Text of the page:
READ COMPLAINT HERE
First “Rights of Nature” Enforcement Case Filed in Tribal Court to Enforce Treaty Guarantees
Action filed against Minnesota Department of Natural Resources to Stop Diversion of 5 Billion Gallons of Water for Enbridge “Line 3” Pipeline
August 4, 2021
Contact: Frank Bibeau
Plaintiff’s Attorney firstname.lastname@example.org
Thomas Linzey, Senior Counsel
Center for Democratic and Environmental Rights email@example.com
WHITE EARTH, Minnesota -- On August 4, an action was filed in the Tribal Court of the White Earth Band of Ojibwe in Minnesota, by Manoomin (wild rice), the White Earth Band of Ojibwe, and several tribal members, to stop the State of Minnesota from allowing the Enbridge corporation to use five billion gallons of water for the construction of the oil pipeline known as “Line 3.”
This is the first case brought in a tribal court to enforce the rights of nature, and the first rights of nature case brought to enforce Treaty guarantees.
In December 2018, the business committee of the White Earth Band of Ojibwe adopted a “rights of manoomin” tribal law, which recognized wild rice as having the rights to exist, flourish, regenerate, and evolve, as well as inherent rights to restoration, recovery, and preservation.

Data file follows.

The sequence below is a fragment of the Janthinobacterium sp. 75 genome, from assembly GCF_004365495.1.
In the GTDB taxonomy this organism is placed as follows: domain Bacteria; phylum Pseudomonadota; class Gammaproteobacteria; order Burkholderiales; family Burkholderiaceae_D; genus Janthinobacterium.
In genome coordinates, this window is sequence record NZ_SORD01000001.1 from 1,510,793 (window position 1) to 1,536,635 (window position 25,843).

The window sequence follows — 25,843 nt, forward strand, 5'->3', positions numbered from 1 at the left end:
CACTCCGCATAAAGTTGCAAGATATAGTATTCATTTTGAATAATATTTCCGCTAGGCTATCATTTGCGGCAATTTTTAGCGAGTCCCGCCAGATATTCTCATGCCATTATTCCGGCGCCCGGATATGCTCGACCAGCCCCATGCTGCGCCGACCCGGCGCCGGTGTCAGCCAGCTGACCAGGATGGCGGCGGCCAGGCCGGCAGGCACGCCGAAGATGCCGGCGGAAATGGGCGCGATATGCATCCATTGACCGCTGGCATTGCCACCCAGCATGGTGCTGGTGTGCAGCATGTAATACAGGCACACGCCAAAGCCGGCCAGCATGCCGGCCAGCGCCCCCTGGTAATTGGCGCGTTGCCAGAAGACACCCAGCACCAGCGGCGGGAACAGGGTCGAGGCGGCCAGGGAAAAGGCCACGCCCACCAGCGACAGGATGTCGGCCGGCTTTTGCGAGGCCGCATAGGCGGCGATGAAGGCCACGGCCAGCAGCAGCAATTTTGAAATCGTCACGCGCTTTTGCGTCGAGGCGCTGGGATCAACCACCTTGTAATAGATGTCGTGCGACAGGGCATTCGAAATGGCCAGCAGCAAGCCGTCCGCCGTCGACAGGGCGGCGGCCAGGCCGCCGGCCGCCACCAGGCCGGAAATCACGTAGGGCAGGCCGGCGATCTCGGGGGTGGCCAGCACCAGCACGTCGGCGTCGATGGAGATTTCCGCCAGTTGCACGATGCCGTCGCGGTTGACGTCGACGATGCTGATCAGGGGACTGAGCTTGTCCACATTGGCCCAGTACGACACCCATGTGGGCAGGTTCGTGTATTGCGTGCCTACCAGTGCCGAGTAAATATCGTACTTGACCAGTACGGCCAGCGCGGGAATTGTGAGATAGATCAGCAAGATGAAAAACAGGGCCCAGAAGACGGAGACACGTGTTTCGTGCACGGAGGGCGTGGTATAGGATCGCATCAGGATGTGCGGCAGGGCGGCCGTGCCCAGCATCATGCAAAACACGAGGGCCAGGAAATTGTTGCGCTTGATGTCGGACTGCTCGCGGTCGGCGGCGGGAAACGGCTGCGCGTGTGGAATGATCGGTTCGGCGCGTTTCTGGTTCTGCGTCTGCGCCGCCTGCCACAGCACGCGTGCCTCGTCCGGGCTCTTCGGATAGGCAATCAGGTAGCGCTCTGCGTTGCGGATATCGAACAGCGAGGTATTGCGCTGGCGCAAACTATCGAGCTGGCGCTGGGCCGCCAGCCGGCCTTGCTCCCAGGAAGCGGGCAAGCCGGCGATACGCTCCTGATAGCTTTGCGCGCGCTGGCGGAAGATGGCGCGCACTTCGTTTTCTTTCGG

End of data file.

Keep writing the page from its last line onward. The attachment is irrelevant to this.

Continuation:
P.O. Box 418 | White Earth, Minnesota 56591 | Tel. (218) 983-3285 | whiteearth.com
The rights of manoomin law is the first tribal law to recognize legal rights of a plant or animal species.
This action was brought to enforce both the rights of manoomin (pursuant to the tribal law), as well as Treaty rights held by the tribe and tribal members. The Treaty rights, recognized in the 1825, 1837, 1854, and 1855 Treaties with the Chippewa and U.S. government, guaranteed the rights of the tribe to gather wild rice and other aquatic plants from public waters on Treaty lands.
Plaintiffs assert that the diversion of 5 billion gallons of water for an oil pipeline will interfere with both the rights of manoomin, as well as the rights of tribal members to use Treaty lands to hunt, fish, and gather wild rice.
Frank Bibeau, lawyer for the plaintiffs, stated, “The State of Minnesota is ignoring its treaty obligations and tribal laws in allowing the Enbridge corporation to take five billion gallons of water for the construction of the pipeline. This action is about upholding manoomin’s right to exist and flourish as established by tribal law, and about Minnesota’s legal obligations pursuant to the Treaties signed with the Chippewa. All we are demanding is that those Treaties be honored, and manoomin recognized as having the sacred status as recognized by tribal law.”
Mari Margil, the Executive Director of the Center for Democratic and Environmental Rights (CDER), who assisted with the drafting of the tribal law, explained, “This is the second rights of nature enforcement action filed this year, and the first filed by a tribe seeking to enforce those rights in tribal court. These corporate giveaways that destroy ecosystems and species, and violate Treaties, must stop. It’s time to pull the plug on Line 3 and other pipelines across the country that are a clear and present danger to communities and the planet.”